Yesterday I wrote about seeing two Ospreys soaring over the beach and headland at Marion Bay. This lovely species is one I’ve not seen many times before. This merely reflects the fact I’ve not done enough birding in their preferred habitats: shorelines, estuaries, rivers and lakes.
I short time after seeing the first two I saw another one, this time flying overland at the historic township of Inneston. To see one is good; to see three in a couple of hours was a real buzz, and a highlight of the weekend.
Inneston is now a deserted town. In the early twentieth century is was a bustling mining town with several hundred residents. The nearby lakes were mined for gypsum. When the mine closed the town quickly died. About five of the original homes have been restored and are now used as accommodation by visitors to the Innes National Park.
On our recent short holiday on the Yorke Peninsula here in South Australia we stopped to have lunch at Penguin Point near Marion Bay. I didn’t see any penguins; at this time of year they are probably all far out to sea feeding. In fact, I saw very few birds during our lunch break. The reason for this was the weather; it was blowing a gale.
While sitting in the car eating our lunch two Ospreys flew low overhead. This was a great sighting because I’ve rarely seen this species over the years. Seeing two at once was a bonus. They were using the strong wind to soar and hover over the nearby beach and rocky headland. They repeatedly did this so it was too good an opportunity to let slip.
Leaving my lunch I braved the fierce wind and cold conditions and ventured out with my camera. Now I must admit that I have not really mastered the art of photographing birds in flight. It’s a skill I must spend far more time on developing. This was a good opportunity to practise. One element quickly become an obvious hindrance: the wild, blustery conditions. It was hard enough trying to remain upright without worrying about getting the shot just right. So I basically just aimed and clicked, hoping for the best.
While the photos on this post will never win any great photo competition, at least you can identify the birds from them. I console myself with two thoughts:
- I now have some photos of this species.
- I can only get better.
I was outside enjoying breakfast and the newspaper this morning when the birds in the bushes in our garden erupted in noise and confusion. The New Holland Honeyeaters suddenly began screeching and smaller birds like the House Sparrows went scurrying for cover. The resident Common Starlings headed off rapidly into the mallee scrub and the Red Wattlebirds were carrying on noisily.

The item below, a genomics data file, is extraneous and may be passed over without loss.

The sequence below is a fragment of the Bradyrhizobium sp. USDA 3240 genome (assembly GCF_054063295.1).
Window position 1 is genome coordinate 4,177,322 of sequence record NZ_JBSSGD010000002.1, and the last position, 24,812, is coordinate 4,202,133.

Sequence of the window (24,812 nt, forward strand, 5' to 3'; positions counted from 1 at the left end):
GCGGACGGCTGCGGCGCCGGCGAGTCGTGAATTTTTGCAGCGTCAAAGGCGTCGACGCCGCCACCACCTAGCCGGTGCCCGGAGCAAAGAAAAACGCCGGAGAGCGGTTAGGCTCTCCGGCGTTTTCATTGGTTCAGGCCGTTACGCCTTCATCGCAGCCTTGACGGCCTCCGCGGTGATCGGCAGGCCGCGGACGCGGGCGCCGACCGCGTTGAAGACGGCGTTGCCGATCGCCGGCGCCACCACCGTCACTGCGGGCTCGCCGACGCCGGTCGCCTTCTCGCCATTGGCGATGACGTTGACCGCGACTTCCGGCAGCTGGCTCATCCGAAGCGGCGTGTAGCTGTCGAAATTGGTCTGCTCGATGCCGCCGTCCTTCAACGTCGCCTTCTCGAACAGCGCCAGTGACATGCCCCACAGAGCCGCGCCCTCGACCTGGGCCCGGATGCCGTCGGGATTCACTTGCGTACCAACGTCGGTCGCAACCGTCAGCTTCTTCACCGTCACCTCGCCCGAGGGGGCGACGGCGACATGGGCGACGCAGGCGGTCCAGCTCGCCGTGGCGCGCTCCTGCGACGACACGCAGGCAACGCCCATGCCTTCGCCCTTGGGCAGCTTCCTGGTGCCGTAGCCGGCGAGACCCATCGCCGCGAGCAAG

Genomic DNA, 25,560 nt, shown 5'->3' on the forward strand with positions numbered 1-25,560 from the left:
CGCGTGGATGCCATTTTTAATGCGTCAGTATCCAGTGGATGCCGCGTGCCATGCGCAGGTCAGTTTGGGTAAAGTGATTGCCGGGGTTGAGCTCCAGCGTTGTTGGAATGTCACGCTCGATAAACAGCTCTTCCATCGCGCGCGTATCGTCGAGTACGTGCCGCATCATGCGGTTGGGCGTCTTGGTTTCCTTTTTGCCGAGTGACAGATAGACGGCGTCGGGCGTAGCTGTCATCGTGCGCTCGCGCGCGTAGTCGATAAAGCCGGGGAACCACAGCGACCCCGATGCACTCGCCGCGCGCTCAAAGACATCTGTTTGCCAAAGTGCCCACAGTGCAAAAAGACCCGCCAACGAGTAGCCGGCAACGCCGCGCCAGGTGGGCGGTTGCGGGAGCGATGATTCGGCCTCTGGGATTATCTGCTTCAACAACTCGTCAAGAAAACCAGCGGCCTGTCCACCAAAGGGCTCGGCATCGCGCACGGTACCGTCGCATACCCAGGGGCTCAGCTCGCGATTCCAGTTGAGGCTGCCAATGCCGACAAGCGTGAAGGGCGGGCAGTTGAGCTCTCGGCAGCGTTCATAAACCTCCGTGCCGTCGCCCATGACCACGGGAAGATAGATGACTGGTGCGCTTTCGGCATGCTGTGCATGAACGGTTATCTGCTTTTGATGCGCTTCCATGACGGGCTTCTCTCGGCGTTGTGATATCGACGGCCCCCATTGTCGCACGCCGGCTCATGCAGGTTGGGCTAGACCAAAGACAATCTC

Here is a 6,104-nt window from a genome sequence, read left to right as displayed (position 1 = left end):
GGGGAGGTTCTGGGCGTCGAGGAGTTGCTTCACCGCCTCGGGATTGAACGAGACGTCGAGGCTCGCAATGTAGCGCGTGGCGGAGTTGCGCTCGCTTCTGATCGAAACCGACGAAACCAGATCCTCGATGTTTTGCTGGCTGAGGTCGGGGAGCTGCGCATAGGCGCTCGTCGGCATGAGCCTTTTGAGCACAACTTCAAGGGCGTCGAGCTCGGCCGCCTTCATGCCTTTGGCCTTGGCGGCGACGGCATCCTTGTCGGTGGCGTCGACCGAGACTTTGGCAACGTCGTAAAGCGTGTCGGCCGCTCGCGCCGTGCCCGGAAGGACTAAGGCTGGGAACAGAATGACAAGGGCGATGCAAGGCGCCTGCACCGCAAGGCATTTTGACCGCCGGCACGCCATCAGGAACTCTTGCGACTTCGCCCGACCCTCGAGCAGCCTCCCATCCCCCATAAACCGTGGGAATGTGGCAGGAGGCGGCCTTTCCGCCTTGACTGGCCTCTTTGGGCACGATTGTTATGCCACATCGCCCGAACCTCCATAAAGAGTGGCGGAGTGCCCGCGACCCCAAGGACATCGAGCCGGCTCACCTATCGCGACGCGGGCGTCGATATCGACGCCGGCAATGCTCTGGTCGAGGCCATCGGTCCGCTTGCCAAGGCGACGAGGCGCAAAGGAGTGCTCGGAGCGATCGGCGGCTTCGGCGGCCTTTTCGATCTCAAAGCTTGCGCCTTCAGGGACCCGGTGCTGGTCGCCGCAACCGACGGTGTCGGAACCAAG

Seconds later a juvenile Collared Sparrowhawk came swooping into the garden and landed in a tree in our back yard. The other birds kept up their noise and harassment until the sparrowhawk reluctantly flew off through the scrub.
After that, life in the garden returned to its former calmness.
And I returned to my paper.
I had to admit to my wife last week that I really enjoy hanging out the washing.
The reason is simple: it gets me outdoors, eyes cast skywards. Some of my best birding moments have occurred while hanging out the washing.
Last week was one of those moments. I had barely commenced when my attention was caught by a bird of prey high in the sky. It was obviously an eagle, slowly riding the air currents and circling overhead. I raced inside for the binoculars, sure that it was a Wedge-tailed Eagle. A more passes overhead confirmed my first identification.
This magnificent raptor – our largest bird of prey – is widespread all over Australia. It is widespread in our region too, but not common. Their territories are often huge, and they soar for many kilometres each day searching for their food. Despite them being relatively common in our region, this is only the third time in over 25 years I’ve observed one over our property. I need to get outdoors more often!
The nest of the Wedge-tailed Eagle consists of many sticks and twigs and can be reused many times in the lives of a pair. They will often refurbish the original nest, adding many more sticks until the structure is huge, sometimes large enough for a human adult to lie down in. The nearest nest I know of is about 20km NW of home near the Mannum waterfalls reserve.
We were having breakfast out on the back veranda this morning when there was a sudden stirring of the garden birds. All the smaller birds like the honeyeaters went scurrying for cover in all directions. Their warning calls filled the air.
Just as suddenly the cause of the kerfuffle became apparent. A Brown Falcon came swooping low through the trees and bushes quite close to the house and where we were sitting. The bird continued on through the mallee scrub at the back of our house, unsuccessful in its quest for a tasty meal. It flew off before I could get a photo, so I’ve used a photo of one taken last year at Monarto Zoo about 10km west of our home.
The Brown Falcon we saw was considerably browner than the one shown in the photo. There can be quite a few variations in plumage colours between individuals, from the colours shown above through to almost a chocolate brown in the dark phase. All very confusing really.